Now, the bigger impact of a quiver attached to your bow is how it feels to you as the shooter. Obviously, strapping a bunch of arrows to the side of your riser is going to change the balance of the bow and how it feels in your hand at full draw. If you’ve ever shot your bow with a quiver and then took it off and shot without it, you’ll notice that in most cases the bow just feels better without the quiver.
It’s lighter and it almost wants to keep itself balanced without you having to fight to keep that bubble dead center. Because of that, many treestand or blind hunters choose to remove the quiver from the bow and hang it in the tree within reach if they happen to need a follow-up shot.
So, if you’re a hunter who hunts without the quiver attached to the bow, the amount of arrows you choose to carry is all about other factors that we’ll discuss in a moment. If you hunt with the quiver attached to your bow at all times, then you’ll have to consider all those factors and how much extra weight you want added to your bow.
Whatever you choose, you need to sight in and practice shooting with your bow in the exact setup you’d be hunting with. So, if you plan to hunt with a quiver of seven arrows mounted to your bow, leave that quiver full and practice with extra arrows so you can train your muscle memory to keep that bow level with all that weight pulling on the side of the riser.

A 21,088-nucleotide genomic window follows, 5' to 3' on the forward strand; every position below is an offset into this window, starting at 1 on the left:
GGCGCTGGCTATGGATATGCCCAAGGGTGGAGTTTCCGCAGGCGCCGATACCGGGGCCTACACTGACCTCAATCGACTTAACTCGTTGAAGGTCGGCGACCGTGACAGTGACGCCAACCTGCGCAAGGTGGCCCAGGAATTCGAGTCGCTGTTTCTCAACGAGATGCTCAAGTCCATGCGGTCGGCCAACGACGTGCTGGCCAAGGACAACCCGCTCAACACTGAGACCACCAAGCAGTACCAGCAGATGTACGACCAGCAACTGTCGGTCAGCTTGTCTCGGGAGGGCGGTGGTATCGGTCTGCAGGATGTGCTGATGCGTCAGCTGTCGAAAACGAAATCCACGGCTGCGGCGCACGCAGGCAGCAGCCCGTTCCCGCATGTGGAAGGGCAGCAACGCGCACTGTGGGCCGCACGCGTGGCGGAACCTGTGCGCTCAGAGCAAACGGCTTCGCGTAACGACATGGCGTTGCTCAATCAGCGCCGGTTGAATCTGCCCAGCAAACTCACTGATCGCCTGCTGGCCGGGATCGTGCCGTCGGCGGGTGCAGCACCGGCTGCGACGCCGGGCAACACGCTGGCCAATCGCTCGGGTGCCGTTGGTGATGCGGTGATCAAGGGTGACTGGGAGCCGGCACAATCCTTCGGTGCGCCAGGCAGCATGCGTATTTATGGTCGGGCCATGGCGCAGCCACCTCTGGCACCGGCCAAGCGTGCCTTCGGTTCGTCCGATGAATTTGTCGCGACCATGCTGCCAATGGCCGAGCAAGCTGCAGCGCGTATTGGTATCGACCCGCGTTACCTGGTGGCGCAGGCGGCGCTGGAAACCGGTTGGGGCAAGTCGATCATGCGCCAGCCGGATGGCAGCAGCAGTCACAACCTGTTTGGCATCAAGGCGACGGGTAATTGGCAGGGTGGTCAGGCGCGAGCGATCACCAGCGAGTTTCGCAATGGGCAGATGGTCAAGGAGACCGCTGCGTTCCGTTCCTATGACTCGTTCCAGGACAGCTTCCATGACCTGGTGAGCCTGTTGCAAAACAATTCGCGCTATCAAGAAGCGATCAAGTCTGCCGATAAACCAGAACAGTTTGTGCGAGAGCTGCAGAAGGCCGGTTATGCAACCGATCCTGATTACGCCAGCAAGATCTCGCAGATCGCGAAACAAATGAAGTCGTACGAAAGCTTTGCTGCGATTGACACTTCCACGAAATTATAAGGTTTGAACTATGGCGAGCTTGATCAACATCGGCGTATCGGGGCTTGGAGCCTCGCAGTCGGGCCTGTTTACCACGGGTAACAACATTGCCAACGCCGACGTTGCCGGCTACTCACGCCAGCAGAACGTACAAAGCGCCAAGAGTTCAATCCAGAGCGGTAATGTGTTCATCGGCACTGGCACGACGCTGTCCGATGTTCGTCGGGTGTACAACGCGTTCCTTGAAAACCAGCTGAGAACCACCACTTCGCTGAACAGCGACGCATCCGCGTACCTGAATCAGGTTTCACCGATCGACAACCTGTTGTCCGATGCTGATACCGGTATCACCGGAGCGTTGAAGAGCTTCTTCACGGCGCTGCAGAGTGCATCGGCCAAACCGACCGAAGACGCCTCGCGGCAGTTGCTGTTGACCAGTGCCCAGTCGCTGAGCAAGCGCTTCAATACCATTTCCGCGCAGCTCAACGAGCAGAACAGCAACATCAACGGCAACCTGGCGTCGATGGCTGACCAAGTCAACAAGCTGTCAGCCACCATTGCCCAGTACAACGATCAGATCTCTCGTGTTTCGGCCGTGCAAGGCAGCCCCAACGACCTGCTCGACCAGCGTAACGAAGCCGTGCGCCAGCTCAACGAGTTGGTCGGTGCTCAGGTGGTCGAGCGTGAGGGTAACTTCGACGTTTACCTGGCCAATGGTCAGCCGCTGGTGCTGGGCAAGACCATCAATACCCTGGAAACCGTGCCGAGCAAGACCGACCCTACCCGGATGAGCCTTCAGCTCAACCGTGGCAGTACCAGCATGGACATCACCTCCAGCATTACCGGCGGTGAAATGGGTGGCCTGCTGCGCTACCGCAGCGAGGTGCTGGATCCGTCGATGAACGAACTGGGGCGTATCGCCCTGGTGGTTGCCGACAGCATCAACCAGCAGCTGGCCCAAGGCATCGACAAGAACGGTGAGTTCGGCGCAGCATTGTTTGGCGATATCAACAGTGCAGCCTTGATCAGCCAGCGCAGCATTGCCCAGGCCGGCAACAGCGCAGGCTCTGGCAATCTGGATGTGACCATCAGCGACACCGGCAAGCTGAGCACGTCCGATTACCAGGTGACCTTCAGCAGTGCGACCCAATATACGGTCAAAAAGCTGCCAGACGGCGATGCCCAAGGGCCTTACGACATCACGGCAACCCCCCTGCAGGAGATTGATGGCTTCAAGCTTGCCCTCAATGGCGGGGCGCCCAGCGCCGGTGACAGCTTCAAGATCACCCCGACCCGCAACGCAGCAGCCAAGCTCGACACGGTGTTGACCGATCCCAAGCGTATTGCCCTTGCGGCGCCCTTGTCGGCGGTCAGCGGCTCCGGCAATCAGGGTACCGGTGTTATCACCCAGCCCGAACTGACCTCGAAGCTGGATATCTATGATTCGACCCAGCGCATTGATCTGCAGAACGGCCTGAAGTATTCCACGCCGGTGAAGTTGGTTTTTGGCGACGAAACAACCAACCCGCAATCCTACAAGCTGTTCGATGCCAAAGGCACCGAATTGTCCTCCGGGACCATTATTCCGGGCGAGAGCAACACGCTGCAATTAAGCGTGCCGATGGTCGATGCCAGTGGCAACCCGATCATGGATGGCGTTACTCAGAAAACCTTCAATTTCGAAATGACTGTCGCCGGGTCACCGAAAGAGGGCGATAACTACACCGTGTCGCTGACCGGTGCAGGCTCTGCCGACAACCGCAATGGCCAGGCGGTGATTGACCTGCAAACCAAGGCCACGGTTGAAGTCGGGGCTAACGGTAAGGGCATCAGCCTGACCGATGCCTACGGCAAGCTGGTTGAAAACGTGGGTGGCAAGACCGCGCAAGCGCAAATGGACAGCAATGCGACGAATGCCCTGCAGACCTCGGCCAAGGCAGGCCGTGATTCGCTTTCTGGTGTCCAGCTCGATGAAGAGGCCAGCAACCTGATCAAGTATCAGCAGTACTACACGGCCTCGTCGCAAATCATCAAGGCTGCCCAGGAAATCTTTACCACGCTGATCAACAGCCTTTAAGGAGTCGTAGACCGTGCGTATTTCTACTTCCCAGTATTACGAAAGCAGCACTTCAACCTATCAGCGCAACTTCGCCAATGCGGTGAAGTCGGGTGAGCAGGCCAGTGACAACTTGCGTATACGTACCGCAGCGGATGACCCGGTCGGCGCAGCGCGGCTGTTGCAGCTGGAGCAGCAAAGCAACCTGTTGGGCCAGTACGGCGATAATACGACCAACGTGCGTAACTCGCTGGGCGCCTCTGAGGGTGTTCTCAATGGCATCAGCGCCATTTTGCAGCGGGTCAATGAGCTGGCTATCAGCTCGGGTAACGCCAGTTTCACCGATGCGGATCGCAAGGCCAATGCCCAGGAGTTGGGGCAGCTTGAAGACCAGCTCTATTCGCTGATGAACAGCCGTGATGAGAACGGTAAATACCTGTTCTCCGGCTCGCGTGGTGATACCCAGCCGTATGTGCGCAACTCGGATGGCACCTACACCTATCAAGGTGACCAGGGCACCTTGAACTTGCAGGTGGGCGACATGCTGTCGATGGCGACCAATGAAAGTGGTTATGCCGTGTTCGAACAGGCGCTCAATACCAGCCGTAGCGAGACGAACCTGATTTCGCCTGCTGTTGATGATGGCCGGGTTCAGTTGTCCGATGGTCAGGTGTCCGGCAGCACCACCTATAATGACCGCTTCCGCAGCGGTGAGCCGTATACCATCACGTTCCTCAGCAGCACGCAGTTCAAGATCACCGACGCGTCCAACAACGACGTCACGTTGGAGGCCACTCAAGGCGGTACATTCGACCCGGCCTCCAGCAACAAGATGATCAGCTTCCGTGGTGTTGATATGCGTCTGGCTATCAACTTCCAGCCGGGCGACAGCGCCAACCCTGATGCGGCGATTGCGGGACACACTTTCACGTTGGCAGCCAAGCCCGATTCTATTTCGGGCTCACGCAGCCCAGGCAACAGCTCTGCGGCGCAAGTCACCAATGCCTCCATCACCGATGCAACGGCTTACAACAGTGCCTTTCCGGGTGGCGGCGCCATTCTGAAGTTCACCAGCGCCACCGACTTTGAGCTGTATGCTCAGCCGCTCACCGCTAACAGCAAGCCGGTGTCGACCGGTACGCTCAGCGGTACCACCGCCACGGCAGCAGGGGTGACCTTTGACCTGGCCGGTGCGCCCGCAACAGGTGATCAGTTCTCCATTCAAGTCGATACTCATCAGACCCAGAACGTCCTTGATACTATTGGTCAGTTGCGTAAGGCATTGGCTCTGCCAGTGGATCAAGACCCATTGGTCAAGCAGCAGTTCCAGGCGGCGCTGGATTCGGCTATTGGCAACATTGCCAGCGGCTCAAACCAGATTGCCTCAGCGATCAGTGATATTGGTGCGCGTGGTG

Hunting Style Dictates What You Need
Whether the quiver is on your bow, your hip, or mounted to the tree beside you, the number of arrows you keep in it will depend on a number of factors. Do you do most of your hunting near the truck where at the end of each day (or sit) you’re returning to basecamp, or do you do a lot of multi-day backcountry excursions?
The former will potentially require fewer arrows since if something happens and you send a couple, you can resupply the quiver easily before you head out again. The latter requires that you have enough arrows with you to keep the hunt going since extra arrows are potentially miles of rugged terrain away from where you’re hunting.